If you were recently injured in a
car accident, by a
defective product, by a dangerous prescription drug, on someone else’s property, or
due to medical malpractice, you are probably wondering, “How much is my
personal injury case worth?” How much your case is worth will come down to the damages
that you have suffered. Such damages include, but are not limited to the
- Your pain and suffering
- Emotional distress
- Any property damage (auto accidents)
- Your past and present medical bills
- Your future medical bills
- Your lost income
When an injured party (the plaintiff) files a personal injury claim, the
at-fault party compensates the plaintiff for their damages. Often, it’s
the legally liable party’s insurance company that handles the settlement
process. Insurance companies are involved in most types of claims, but
there are exceptions. For example, insurance companies are typically involved
in these types of cases:
The purpose of a personal injury settlement or jury award is to make the
plaintiff whole again from a financial perspective. In order to do this,
the plaintiff’s personal injury attorney and the at-fault party’s
insurance company will look at the effects of the accident and put a dollar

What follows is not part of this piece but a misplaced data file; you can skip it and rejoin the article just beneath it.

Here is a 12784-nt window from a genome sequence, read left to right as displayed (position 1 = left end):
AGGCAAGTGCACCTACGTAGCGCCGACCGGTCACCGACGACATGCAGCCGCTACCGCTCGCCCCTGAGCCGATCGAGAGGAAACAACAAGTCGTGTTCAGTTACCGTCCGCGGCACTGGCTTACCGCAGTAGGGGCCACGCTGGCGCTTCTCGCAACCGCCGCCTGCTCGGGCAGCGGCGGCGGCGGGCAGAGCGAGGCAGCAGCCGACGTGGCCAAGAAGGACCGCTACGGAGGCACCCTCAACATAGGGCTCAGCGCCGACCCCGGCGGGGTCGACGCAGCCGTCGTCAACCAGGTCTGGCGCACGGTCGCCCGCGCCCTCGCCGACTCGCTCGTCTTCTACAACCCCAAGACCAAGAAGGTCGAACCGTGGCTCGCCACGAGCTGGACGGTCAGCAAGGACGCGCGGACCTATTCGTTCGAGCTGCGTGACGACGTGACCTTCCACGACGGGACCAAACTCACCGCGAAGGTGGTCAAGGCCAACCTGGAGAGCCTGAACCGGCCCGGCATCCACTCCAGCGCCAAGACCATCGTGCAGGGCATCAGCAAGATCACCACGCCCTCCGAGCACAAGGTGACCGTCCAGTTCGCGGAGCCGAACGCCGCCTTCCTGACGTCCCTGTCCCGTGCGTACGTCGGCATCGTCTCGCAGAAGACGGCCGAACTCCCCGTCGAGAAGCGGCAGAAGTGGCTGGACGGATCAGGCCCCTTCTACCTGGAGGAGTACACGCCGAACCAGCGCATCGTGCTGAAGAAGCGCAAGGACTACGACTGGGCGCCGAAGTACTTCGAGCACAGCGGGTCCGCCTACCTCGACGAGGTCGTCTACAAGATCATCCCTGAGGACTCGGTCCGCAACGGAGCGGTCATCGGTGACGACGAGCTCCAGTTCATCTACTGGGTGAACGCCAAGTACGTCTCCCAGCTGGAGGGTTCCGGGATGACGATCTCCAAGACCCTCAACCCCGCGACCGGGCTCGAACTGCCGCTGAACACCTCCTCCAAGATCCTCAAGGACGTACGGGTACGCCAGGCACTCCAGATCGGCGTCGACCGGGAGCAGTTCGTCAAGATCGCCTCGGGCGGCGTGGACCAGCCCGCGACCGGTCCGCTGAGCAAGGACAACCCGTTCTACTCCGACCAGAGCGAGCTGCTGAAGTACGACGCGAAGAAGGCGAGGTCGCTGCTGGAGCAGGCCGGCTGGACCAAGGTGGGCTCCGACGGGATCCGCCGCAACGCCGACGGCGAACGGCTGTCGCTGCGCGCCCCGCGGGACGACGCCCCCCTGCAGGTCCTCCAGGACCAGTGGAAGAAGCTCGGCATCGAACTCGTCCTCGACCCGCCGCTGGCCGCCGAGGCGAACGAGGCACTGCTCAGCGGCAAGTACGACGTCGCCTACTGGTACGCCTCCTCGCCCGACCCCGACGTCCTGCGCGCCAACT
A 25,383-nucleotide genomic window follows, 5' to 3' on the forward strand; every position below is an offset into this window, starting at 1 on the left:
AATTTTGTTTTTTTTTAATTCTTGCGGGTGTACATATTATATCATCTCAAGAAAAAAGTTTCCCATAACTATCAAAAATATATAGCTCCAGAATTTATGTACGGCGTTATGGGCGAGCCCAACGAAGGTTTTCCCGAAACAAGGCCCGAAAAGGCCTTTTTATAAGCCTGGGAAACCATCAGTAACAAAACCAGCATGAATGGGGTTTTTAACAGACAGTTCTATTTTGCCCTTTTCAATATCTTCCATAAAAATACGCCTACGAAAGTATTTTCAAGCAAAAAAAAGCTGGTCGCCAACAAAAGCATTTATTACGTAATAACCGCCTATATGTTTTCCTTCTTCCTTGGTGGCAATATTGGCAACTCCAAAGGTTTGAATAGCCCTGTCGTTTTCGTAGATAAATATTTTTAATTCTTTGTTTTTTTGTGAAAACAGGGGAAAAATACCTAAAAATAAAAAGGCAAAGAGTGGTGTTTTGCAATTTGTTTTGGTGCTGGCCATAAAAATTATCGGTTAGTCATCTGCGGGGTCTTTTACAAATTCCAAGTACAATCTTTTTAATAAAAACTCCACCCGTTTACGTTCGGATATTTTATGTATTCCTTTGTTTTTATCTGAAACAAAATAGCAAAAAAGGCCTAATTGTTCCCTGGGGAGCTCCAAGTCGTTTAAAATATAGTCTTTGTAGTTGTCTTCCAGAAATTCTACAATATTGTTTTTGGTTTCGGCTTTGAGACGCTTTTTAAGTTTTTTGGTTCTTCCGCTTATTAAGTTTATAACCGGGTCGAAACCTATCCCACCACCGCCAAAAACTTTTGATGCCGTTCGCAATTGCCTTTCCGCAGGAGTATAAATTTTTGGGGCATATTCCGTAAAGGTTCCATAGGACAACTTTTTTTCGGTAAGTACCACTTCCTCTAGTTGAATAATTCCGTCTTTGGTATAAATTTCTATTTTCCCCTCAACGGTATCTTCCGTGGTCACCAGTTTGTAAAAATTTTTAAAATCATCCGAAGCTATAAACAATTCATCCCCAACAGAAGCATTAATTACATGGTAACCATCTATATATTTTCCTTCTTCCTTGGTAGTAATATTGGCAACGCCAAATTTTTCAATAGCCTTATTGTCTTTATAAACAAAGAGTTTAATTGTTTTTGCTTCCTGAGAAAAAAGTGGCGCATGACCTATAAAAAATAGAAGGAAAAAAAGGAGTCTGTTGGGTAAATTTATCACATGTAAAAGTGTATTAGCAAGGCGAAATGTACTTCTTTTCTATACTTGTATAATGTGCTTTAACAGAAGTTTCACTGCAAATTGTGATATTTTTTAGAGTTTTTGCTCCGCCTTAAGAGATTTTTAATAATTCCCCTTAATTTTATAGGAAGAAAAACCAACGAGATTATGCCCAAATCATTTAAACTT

figure on the claim.
Some of the damages are easy to quantify; for example, replacing the plaintiff’s
vehicle and paying for their medical bills. Others, such as future surgeries,
future loss of income, pain and suffering, and a decreased quality of
life are not as easy to measure.
What Are Punitive Damages?
Occasionally, a defendant’s conduct will be so careless or so despicable
that the injured party is entitled to punitive damages, which are meant
to punish the at-fault party for their irresponsible conduct. For example,
let’s say a man had a vicious Pitbull as a pet and knowing that
he’s bitten people in the past, he allows the dog to run around
all day without being confined behind a fence or tied up, knowing that
small children play on his block.
If the vicious dog attacks a small child while roaming the neighborhood,
forever disfiguring the child’s face and making the child blind
in one eye, the child may be awarded punitive damages because the dog’s
owner’s conduct was particularly egregious. That’s an example
of how punitive damages can be awarded.
If you were injured in an accident that was not your fault, a
Columbia personal injury attorney from our firm can help you better understand what your case is worth.
Contact us today to schedule your free case evaluation!